Tania Rascia

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Promise.all with Async/Await

Promise.all with Async/Await

 /  8 responses

Let’s say I have an API call that returns all the users from a database and takes some amount of time to complete.

// First promise returns an array after a delay
const getUsers = () => {
  return new Promise((resolve, reject) => {
    return setTimeout(
      () => resolve([
        { id: 'jon' }, 
        { id: 'andrey' }, 
        { id: 'tania' }]),
      600
    )
  })
}

Now there’s another call that relies on some information that exists in the entire array of users.

// Second promise relies on the result of first promise
const getIdFromUser = users => {
  return new Promise((resolve, reject) => {
    return setTimeout(() => resolve(users.id), 500)
  })
}

And a third call that modifies the second call.

// Third promise relies on the result of the second promise
const capitalizeIds = id => {
  return new Promise((resolve, reject) => {
    return setTimeout(() => resolve(id.toUpperCase()), 200)
  })
}

I might try to run the first call, then use a for...of loop to run the subsequent calls that rely on it.

const runAsyncFunctions = async () => {
  const users = await getUsers()

  for (let user of users) {
    const userId = await getIdFromUser(user)
    console.log(userId)

    const capitalizedId = await capitalizeIds(userId)
    console.log(capitalizedId)
  } 

  console.log(users)
}

runAsyncFunctions()

However, this will be my output:

jon JON andrey ANDREY tania TANIA (3) [{…}, {…}, {…}]

I can use Promise.all() instead to run all of the first, then all the second, then all the third functions.

const runAsyncFunctions = async () => {
  const users = await getUsers()

  Promise.all(
    users.map(async user => {
      const userId = await getIdFromUser(user)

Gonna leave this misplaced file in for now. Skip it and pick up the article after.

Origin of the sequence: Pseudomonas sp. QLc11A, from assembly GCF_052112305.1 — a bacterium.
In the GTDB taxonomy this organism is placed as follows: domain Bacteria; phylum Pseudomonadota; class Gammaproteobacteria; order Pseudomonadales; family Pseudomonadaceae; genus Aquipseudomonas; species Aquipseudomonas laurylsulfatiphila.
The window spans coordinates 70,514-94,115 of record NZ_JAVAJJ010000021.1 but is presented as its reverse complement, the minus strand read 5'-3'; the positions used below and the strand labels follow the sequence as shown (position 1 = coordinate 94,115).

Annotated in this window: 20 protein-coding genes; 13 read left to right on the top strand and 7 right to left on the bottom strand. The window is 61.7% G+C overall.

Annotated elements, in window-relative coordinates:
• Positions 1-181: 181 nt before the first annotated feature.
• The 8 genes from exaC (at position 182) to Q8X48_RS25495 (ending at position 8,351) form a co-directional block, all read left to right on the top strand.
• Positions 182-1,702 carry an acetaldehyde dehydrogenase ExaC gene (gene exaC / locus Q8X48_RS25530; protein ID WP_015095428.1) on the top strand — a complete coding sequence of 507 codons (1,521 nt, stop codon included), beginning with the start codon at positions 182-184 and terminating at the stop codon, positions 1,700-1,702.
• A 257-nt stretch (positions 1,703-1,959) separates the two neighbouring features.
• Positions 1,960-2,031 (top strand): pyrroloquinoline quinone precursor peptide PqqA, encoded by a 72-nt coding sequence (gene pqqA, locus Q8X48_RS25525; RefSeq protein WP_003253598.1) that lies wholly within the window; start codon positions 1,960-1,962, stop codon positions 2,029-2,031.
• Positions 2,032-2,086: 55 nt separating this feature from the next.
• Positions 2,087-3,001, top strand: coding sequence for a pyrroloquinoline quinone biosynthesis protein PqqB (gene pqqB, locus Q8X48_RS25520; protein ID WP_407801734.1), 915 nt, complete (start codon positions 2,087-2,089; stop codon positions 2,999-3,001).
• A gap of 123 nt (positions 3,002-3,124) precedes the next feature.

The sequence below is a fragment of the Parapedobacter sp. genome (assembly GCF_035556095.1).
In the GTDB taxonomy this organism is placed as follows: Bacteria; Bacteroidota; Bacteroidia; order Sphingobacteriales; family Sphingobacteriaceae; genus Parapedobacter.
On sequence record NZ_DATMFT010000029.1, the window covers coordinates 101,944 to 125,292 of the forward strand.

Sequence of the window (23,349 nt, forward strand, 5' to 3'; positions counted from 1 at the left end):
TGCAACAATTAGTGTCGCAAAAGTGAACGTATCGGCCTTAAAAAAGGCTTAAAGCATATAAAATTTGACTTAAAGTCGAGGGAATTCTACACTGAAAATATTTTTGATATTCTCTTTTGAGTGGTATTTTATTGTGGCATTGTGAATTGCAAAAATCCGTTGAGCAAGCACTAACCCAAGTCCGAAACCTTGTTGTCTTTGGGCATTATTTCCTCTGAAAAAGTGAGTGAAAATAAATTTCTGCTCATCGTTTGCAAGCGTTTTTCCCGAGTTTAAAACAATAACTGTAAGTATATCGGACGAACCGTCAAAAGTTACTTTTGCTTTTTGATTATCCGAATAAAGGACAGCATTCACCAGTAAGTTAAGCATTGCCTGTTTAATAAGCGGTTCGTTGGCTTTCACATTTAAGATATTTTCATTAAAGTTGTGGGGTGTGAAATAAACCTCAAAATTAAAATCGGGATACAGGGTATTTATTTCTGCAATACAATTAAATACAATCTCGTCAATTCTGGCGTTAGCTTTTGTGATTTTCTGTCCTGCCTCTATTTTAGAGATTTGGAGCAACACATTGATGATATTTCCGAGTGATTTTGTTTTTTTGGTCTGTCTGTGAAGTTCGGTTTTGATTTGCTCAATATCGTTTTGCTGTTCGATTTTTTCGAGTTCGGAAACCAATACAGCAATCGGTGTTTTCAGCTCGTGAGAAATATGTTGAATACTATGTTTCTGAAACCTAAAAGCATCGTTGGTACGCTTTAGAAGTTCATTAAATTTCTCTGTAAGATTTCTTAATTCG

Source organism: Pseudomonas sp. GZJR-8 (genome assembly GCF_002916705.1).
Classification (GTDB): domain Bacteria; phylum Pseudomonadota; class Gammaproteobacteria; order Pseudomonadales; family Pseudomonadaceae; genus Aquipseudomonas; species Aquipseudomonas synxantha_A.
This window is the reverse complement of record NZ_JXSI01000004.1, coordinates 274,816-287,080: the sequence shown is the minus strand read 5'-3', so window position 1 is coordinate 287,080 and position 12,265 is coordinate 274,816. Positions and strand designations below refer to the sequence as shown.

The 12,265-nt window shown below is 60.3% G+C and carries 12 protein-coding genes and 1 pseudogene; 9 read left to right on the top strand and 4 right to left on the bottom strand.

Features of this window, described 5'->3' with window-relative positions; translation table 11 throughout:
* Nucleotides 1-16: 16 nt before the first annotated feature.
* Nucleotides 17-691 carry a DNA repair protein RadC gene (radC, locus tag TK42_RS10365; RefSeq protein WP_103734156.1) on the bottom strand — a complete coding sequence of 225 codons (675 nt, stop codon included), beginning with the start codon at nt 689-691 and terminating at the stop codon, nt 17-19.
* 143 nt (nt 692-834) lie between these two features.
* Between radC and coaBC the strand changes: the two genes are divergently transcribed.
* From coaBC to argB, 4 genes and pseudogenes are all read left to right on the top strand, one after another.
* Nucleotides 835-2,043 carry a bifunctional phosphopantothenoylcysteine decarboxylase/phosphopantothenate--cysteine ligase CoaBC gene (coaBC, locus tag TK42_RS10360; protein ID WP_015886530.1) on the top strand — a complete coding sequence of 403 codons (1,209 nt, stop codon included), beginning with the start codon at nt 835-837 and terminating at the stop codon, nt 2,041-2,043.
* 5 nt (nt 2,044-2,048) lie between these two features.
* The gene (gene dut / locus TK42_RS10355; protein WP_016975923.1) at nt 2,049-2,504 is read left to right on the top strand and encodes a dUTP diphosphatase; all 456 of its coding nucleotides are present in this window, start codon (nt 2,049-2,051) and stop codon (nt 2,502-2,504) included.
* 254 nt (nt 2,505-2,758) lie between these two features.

console.log(userId)

      const capitalizedId = await capitalizeIds(userId)
      console.log(capitalizedId)
    })
  )

  console.log(users)
}
(3) [{…}, {…}, {…}] jon andrey tania JON ANDREY TANIA

Hope that helps someone.

Here’s the whole snippet you can run in the console.

// First promise returns an array 
const getUsers = () => {
  return new Promise((resolve, reject) => {
    return setTimeout(
      () => resolve([
        { id: 'jon' }, 
        { id: 'andrey' }, 
        { id: 'tania' }]),
      600
    )
  })
}

// Second promise relies on the resulting array of first promise
const getIdFromUser = users => {
  return new Promise((resolve, reject) => {
    return setTimeout(() => resolve(users.id), 500)
  })
}

// Third promise relies on the result of the second promise
const capitalizeIds = id => {
  return new Promise((resolve, reject) => {
    return setTimeout(() => resolve(id.toUpperCase()), 200)
  })
}

const runAsyncFunctions = async () => {
  const users = await getUsers()

  Promise.all(
    users.map(async user => {
      const userId = await getIdFromUser(user)
      console.log(userId)

      const capitalizedId = await capitalizeIds(userId)
      console.log(capitalizedId)
    })
  )

  console.log(users)
}

runAsyncFunctions()

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Discussion

  • Colby says:

    Is there any reason behind why you chose to return the result of the setTimeout method?

    Really in love with your site, by the way. Would love to build a similar one for my own personal site.

  • Andi says:

    I really like the code theme 🙂

  • Alex says:

    Thank you for sharing.

  • Liciof says:

    good trick, thanks Tania.

  • Kees de Kooter says:

    Shouldn't you use .forEach instead of .map as you are not returning anything?

    • Tania says:

      I'm creating an array of promises with map. forEach wouldn't do that.

    • Mike says:

      She is returning a promise in block "async user => { … }" although you do not see "return" keyword. Async function always return promise automatically and when we do not return own promise then by default returned is resolved promise with undefined value what is this case. This arricle is not very practical because of missing error handling. Also using Promises.all in this case is useless and code was better readable with await. Promise.all is not good alternative to await when we want to run more async functions in series… one by one. Promise.all has real sense when we want to run async functions in parallel. So this example is far away from real world usage and good practice.

      • Mike says:

        Sorry, you run promises for users in parallel. You can mention total time for first and second console output screen. Second example should be 3 times faster for 3 users.